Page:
Today there is not the same opportunity to bet on inflating new and second–hand prices. This is largely because cost savings achieved by the manufacturers have been passed on to purchasing airlines through discounts to list prices. Indeed, it could be argued that the increased demand for new jets is partly the result of the reduction in unit prices.
Aircraft retirement remains an infuriating problem for market analysts. The ESG forecast pushes up the scrapping rate to 300- 440 units a year for the period 2000–04 from an estimated 1999 level of 213 units. The scrapping level has almost always been overestimated, but the new level seems reasonable, maybe even low, given the implementation of Chapter 3 noise rules and the probability that as many as 400 aircraft currently listed as parked may never return to airline service.
Returning to ESG’s assumption of a mild recession, it should be pointed out that at present there is no sign of a downturn. On the contrary, the OECD’s latest Economic Outlook (June 2000) "economic prospects are brighter than they have been for some time". Globally, economic growth is projected at 4% this year and 3% next year. All the major economies are moving forward in harmony, with the exception of Japan, and even there there are clear signs that its long recession is coming to an end. However, the danger is that the economy is too strong, that inflationary pressures will exert themselves (as they already have done in oil prices and, until recently, Internet company stock prices), governments will be forced into deflationary policies, and the boom will turn to bust.
Structurally, the new element in today’s market is the regional jet market sector of 35–100 seats, which will account for around a third of all jet deliveries according to ESG.
Orders for these types at Farnborough accounted for $4bn. If there is a speculative bubble in the aircraft market, it is in this sector. GECAS certainly seems to have taken a serious punt through its order for 50+100 CRJs and 50+100 728JETS announced at the Berlin Air Show in June, a transaction that could be worth nearly $5bn.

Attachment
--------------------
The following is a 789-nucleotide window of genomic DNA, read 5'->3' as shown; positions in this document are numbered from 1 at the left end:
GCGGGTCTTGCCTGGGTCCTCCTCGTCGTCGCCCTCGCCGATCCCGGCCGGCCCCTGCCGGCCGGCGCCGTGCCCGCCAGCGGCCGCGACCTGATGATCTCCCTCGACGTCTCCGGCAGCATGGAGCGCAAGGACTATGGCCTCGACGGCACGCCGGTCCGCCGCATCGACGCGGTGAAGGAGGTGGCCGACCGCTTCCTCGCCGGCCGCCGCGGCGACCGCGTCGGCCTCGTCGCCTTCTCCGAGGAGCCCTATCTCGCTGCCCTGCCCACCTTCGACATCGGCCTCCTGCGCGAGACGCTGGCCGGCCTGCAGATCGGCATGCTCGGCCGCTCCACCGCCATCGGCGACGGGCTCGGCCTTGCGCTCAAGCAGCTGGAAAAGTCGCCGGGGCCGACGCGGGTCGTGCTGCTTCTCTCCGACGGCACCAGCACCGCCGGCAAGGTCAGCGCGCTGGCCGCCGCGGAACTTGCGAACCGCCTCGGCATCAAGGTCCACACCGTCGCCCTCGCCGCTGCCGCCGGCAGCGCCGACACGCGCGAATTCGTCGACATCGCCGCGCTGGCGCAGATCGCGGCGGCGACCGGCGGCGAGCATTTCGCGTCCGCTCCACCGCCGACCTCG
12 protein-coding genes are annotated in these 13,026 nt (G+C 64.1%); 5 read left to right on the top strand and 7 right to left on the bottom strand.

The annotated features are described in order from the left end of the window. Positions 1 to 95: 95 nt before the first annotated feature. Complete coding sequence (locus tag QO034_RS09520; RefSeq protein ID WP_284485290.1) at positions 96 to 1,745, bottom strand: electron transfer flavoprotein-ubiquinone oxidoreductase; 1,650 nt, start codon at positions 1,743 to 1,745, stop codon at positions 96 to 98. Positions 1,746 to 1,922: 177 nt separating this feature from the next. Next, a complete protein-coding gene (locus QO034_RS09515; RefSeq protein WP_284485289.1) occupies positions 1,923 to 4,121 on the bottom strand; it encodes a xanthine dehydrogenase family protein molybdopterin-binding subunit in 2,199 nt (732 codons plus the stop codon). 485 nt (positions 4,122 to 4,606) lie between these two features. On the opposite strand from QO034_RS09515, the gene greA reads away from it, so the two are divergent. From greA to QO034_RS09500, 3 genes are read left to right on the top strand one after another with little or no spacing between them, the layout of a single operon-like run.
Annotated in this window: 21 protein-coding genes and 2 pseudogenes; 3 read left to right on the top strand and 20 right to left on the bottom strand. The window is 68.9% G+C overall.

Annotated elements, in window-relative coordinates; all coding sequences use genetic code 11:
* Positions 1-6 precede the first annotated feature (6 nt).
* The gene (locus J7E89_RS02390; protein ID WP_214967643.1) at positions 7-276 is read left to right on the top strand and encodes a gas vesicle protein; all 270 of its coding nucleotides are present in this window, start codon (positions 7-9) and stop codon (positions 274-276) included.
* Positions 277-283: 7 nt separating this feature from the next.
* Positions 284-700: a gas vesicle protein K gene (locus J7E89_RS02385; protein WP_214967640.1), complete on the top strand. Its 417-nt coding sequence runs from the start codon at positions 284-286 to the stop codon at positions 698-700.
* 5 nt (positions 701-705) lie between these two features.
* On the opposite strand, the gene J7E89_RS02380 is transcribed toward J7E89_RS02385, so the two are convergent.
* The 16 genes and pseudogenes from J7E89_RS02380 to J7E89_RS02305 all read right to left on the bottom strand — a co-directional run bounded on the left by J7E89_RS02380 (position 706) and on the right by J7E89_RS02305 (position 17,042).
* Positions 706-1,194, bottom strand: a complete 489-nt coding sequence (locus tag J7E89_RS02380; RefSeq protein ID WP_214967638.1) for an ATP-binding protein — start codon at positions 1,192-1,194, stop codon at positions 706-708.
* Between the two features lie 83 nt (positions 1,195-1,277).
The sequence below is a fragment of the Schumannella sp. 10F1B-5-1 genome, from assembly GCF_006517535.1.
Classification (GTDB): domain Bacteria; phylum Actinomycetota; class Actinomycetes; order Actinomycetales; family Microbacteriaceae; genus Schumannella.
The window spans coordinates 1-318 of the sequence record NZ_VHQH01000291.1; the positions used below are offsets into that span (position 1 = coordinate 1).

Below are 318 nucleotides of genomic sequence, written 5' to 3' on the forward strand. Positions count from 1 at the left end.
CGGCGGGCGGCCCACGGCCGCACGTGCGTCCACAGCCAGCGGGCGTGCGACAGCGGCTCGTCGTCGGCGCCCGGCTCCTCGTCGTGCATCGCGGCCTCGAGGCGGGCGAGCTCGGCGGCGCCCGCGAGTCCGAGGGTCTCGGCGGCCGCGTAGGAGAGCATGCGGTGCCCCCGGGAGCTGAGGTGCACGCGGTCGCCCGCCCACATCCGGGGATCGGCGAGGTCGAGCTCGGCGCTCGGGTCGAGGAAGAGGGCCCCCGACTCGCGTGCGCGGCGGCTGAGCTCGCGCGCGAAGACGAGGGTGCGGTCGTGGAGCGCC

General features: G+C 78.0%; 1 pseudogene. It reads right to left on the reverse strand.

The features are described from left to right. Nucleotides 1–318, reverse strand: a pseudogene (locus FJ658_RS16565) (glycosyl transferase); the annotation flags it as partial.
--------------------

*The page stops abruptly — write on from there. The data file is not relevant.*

In this sector much depends on the attitudes of the unions in the US and Europe to the scope clauses in their contracts — whether they will agree to operation of jets of less than 50 or less than 100 seats by pilots who are not in the main airline. The regional jet sector was able to grow so rapidly because flying was outsourced to lower cost operators. Recently, the Majors have being trying to reassert control over their regionals (Delta’s purchase of Comair, Air France’s of Regional, for example), which almost inevitably will lead to higher operating costs. Whether this cost escalation will bring to a halt or even slow the regional jet bandwagon is not at all clear, but there is a risk here.
And there are risks for the overall supply/ demand balance in the aircraft market. Overall though, Aviation Strategy’s tentative conclusion is that the combination of factors needed to cause serious global overcapacity are probably not in place at the moment.
Two points are worth highlighting about the ESG detailed delivery forecast reproduced below. First, Boeing is shown as losing market share to Airbus, which is an interesting viewpoint from a US analyst. Second, the A3XX appears in 2006 and meets its sales targets.
ESG has decided that there is a market for the A3XX. It has done this by looking at the 747 capacity flown by the top 20 airlines in 1979 then extrapolating forward to 2015 in order to estimate the amount of capacity the top 20 airlines might be providing with A3XXs, and hence the number of A3XXs needed to supply that output. The final demand figure is 520 units.